Learning React is easy, but learning how to properly architect an app using React is an exercise in frustration. React is just the view layer and Flux is a pattern for updating views. But there is a large gap - how to organize your data in a React app. And while React is an amazing library, Facebook left the data organization part as an exercise for the reader. And this, I believe, is a big problem.

Because Facebook left React as just a component of an as-yet undefined framework, the Javascript community was forced to define the rest of that…

Calliging courtesy of Hally Ammons (https://www.instagram.com/hallyammons/)

Start today! All you need is a bit of time and discipline.

I am an avid side project-er. At any point in time I always have at least one “thing” going on in the background that feeds my appetite for playing with new tech and learning new stuff.

Side projects can be liberating and super fun. They are great for your career overall and could lead to great opportunities. These side projects have had an amazing effect on my career, and they can help yours immensely as well!

Some of the many benefits of side projects

You learn a ton. There is no shortage of new tech, new languages, new paradigms and techniques that you need to learn and master…


Recently I started a weekend project called Todolist, which is a little Go application for the command line that does simple task management. Todolist is centered around due dates, and I needed a good way to unit test my code. So the question was, how do I test functions with dates in Go?

Well, in Ruby the answer is simple: you either grab Timecop or drag in ActiveSupport’s TimeHelpers and use travel_to to mock up the date you need to be at.

But you have to ask yourself, is this the best way to test time-dependent code…

QA 101: Defining the terms, what works, and who does what


When it comes to software, the term “QA” itself is highly loaded. Because what is it, really? Is it just a thing at the end of the software delivery line, where quality gets lovingly sprayed on at the end, achieving a nice glossy sheen? Is it a separate department that bolts on quality, where the developers don’t really need to worry about it after they throw it over the wall? Is it that one integration test that one developer wrote, once, and it’s “probably good enough”? Of course not!


Retiring features is a critical part of product management. It takes guts and discipline to do it, but it is critically important to the overall health and success of your product.

If you let too many features creep into your product, the core value proposition and vision can easily get diluted. The product will start to seem “big” and “complex”, and does not easily solve the problem the customer had in the first place.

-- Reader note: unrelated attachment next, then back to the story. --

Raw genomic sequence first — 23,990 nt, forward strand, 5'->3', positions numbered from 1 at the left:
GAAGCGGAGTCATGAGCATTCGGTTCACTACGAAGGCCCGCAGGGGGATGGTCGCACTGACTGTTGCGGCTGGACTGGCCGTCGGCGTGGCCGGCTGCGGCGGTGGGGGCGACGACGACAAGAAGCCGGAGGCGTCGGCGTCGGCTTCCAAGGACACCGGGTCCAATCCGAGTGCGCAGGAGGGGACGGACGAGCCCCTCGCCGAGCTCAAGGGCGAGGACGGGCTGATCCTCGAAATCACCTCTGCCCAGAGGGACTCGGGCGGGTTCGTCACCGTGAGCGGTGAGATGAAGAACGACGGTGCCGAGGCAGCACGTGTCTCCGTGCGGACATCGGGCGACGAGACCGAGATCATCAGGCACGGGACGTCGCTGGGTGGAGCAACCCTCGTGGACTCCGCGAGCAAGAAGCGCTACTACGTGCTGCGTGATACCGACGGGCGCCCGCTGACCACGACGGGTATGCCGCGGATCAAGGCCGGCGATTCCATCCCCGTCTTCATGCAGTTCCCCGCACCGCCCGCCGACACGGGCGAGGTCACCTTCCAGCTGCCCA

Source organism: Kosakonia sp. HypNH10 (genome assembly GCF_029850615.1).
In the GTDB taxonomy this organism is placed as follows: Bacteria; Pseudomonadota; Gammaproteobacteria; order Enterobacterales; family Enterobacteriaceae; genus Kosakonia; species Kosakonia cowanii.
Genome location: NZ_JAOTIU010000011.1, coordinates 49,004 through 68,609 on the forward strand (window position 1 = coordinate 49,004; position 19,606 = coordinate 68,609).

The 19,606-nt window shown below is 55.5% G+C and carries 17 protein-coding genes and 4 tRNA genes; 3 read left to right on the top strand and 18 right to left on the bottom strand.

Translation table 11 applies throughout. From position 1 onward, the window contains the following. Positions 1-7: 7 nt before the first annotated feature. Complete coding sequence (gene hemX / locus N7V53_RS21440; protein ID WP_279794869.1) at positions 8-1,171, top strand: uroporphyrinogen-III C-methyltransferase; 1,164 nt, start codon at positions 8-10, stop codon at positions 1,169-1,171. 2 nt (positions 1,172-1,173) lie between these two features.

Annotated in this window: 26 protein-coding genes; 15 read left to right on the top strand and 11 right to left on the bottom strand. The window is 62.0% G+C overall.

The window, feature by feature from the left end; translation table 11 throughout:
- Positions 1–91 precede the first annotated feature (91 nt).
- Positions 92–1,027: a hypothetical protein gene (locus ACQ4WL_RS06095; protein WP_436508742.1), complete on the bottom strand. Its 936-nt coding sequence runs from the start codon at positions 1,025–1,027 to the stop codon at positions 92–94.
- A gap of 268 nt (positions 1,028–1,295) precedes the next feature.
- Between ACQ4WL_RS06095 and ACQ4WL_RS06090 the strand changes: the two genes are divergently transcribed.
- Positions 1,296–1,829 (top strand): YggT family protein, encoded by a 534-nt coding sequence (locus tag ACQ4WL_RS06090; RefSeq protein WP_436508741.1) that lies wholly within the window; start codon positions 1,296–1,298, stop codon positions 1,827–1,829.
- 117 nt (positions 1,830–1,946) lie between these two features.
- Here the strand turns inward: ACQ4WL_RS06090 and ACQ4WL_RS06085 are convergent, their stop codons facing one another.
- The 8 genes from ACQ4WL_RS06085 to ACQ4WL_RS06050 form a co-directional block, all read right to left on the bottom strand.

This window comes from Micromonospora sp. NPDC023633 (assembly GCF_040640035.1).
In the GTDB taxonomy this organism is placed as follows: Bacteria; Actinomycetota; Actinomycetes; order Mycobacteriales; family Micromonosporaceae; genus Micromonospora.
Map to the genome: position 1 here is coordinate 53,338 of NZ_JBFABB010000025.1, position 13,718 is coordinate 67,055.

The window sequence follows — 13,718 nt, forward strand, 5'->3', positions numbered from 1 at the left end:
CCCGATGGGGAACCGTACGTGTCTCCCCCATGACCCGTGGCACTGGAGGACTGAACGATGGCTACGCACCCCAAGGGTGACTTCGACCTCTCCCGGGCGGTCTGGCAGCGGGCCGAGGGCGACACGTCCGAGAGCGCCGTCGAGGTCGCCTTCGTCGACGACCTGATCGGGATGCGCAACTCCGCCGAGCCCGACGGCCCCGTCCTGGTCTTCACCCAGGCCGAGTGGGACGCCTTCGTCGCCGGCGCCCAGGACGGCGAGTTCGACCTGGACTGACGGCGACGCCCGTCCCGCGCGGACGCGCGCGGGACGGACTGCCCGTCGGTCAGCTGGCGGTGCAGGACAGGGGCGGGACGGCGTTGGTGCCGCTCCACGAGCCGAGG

When it comes to feature requests, the customer is not always right. If we added every single thing our customers requested, no one…


A major goal you should have as an technical leader is to help grow the abilities of your team.

In order to do this, you need to deliberately cut your engineers’ time away from doing their actual work to focus on learning. On purpose. Knowledge workers need sanctioned time to develop themselves and they must feel comfortable doing so at work.

As the saying goes,

CFO asks CEO: What happens if we spend money training our people and then they leave?
CEO: What happens if we don’t and they stay?

Of course, your engineers will stay because…

“Ok, so we launched our new feature last night. However we have 30 customer emails from last night about bugs, and we need to hit those right away. Also the error rate is a little spikey, which probably means there’s more issues, and our response time is up a few ticks. Have a nice day!”

What a bummer.

This is unfortunately how things go during a standup meeting after just after shipping a successful feature. The above narrative might as well be the following instead:

“Ok, we launched our new feature last night. We made a list of all the…

Individuals and interactions over processes and tools.

Why? Because the first principle of the Agile Manifesto is so easy to break. We broke it big time, and we learned a lot when fixing it.

Tools like Jira seduce you into building a mammoth process that is convoluted and hard to convey to your team. You get blinded by the allure of super-sweet metrics and charts. …


The following is a story about how we matured as an engineering team. We went from an ad-hoc process to Scrum, and used Scrum for a whole year. Scrum leveled us up as a team in terms of structure and process. But it caused major morale issues. Then we found Kanban. We implemented it and have never looked back.

From nothing to Scrum

We started using Scrum after using a strange, ad-hoc system of developing software. There was a perception from the rest of the company that things were disorganized. We did not have a PM and did not have a…

At PipelineDeals we have an engineering manifesto. Our manifesto is the backbone of what we stand for as a team. They are high level, core underpinnings of our team’s culture. They read like team-level objectives, but they trancend any time-based measurement. They are here for the life of the company.

Each member of PipelineDeals engineering will always strive:

  • To have a culture that fosters continual learning and self improvement.
  • To keep teams static.
  • To favor technical generalism over specialization.
  • To keep a well tested, easily maintainable codebase.
  • To facilitate practices that enable us to ship high quality software.
  • To keep…

Grant Ammons

Director of engineering at @convertkit and @pipelinedeals. I write about my experiences as an engineering leader and product development.

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